The critic's method of denial, apart from its discourtesy...

Medical Times

The critic's method of denial, apart from its discourtesy, is perilously like that of the Jews towards a certain blind man whom Jesus healed. First they suggested he had never been blind, and when they found they could not substantiate this, they fell back on the simplest form of repudiation, "they cast him out." Still out of the record of that dispute, the simple testimony of the man has come crushing down the centuries, "One thing I know, that whereas I was blind, now I see." The human mind, if I may adapt a phrase of Talleyrand's seems to forget nothing and to learn nothing. Thousands of people who have been healed in Christian Science are daily being told that they were never sick, but they know better, and those who love them know better, and so there is thundering out today, from a million voices, the shout, "One thing we know, that whereas we were blind now we see." Now, in the historic phrase of Captain Bunsby, "the bearings of this observation lies in the application on it." and the application of it is this, that the Christian Scientist has every whit as reliable evidence of the truth of his hypotheses as the natural scientist has of his.

Christian Science maintains that the one eternal First Cause is that divine Mind, or Spirit, which in some form or another men worship as God. It deduces from this that all causation is spiritual, and that there is no real law consequently but God's law. It maintains that this was the teaching of Christ Jesus, and that he demonstrated in his ministry the variability and consequently the lawlessness of all so-called physical law. This is why Mrs. Eddy has written on page 170 of Science and Health, "Spiritual causation is the one question to be considered, for more than all others spiritual causation relates to human progress."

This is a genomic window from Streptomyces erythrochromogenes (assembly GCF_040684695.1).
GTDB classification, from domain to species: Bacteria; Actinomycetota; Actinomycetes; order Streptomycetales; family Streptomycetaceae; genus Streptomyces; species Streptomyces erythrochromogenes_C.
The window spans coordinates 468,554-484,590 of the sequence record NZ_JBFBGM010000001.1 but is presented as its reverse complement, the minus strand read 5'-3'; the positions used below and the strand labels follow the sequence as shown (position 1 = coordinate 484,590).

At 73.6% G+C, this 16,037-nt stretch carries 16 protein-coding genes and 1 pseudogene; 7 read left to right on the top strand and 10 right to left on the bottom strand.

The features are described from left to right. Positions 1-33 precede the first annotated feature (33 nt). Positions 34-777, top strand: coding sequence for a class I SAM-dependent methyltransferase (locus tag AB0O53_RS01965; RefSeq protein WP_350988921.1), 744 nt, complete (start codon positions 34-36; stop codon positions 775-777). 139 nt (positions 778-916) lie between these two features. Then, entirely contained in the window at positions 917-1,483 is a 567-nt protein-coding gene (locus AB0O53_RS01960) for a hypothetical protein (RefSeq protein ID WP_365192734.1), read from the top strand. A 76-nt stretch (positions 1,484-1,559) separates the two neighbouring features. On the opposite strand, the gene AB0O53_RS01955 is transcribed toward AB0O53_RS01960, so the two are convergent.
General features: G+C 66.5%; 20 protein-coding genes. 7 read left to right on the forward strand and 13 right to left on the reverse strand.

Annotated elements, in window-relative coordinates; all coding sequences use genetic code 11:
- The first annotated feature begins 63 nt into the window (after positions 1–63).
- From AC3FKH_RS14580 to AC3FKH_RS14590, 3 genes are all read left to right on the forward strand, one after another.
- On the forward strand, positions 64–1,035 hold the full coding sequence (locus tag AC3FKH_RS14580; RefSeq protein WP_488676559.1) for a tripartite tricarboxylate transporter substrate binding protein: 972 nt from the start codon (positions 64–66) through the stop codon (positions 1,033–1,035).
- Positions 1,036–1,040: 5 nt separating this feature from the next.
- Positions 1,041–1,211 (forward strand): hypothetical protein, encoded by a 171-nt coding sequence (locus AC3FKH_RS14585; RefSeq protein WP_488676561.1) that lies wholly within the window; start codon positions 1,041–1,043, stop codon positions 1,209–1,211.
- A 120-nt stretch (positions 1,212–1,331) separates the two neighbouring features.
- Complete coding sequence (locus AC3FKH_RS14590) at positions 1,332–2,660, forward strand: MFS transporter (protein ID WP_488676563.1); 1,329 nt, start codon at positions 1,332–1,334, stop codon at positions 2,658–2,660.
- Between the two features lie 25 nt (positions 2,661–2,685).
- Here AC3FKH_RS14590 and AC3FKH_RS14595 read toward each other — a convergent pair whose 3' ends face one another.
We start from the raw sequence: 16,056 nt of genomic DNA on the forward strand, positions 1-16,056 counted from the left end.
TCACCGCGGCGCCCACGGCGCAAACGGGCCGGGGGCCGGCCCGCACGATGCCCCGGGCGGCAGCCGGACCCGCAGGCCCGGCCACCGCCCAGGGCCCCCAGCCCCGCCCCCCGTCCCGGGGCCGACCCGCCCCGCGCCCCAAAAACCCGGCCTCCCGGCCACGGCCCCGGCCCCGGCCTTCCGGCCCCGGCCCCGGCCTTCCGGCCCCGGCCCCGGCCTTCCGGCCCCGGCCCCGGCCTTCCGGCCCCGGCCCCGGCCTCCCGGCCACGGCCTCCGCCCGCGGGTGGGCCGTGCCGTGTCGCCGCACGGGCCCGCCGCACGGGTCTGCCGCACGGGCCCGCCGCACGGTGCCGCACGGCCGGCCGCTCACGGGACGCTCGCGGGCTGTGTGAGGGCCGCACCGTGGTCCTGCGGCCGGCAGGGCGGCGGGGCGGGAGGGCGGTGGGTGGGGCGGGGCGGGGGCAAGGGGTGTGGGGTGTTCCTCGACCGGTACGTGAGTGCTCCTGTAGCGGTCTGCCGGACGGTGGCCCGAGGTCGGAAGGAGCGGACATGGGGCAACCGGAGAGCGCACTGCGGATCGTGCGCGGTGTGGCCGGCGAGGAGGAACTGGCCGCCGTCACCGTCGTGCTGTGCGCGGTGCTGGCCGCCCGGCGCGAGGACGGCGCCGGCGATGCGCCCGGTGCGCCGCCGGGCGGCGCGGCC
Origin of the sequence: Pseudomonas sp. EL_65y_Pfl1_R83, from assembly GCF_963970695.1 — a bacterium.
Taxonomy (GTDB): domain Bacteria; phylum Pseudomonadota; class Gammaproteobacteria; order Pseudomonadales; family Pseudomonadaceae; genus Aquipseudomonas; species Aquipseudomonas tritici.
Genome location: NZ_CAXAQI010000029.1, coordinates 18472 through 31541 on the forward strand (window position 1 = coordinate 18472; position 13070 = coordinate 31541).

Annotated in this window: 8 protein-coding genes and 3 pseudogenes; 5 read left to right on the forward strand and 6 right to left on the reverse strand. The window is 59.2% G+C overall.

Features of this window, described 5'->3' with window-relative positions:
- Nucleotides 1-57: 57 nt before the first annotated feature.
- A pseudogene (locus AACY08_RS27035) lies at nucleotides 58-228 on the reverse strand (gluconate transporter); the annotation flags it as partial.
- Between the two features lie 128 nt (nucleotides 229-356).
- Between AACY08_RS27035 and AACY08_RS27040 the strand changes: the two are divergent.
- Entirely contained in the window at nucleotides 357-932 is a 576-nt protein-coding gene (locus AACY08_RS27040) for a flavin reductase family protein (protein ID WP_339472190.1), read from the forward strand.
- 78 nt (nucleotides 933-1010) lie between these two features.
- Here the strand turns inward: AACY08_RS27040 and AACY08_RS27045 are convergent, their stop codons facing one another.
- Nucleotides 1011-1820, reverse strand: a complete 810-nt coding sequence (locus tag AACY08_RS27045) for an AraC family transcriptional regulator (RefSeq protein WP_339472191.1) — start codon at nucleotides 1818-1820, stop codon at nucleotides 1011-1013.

When the critic reaches the conclusion that physical bodies, whether as phenomena resulting from matter, or mortal consciousness, are real, he reaches the point where his philosophy is contradicted utterly by the teaching of Christian Science, and the question resolves itself into one of demonstration. What he means by implying that Christian Science teaches that matter "is spirit or will ultimately resolve itself into spirit," it is impossible to conceive. Every statement of Christian Science is indeed a categorical denial of any such suggestion. The suggestion is indeed the inevitable outcome of the theological dual contention that God created all things and that matter is real, and this is the point above all others at which Christian Science severs itself from orthodox theology, for, as the doctor says, "it places spirit in the hands of the chemist."

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June 5, 1909

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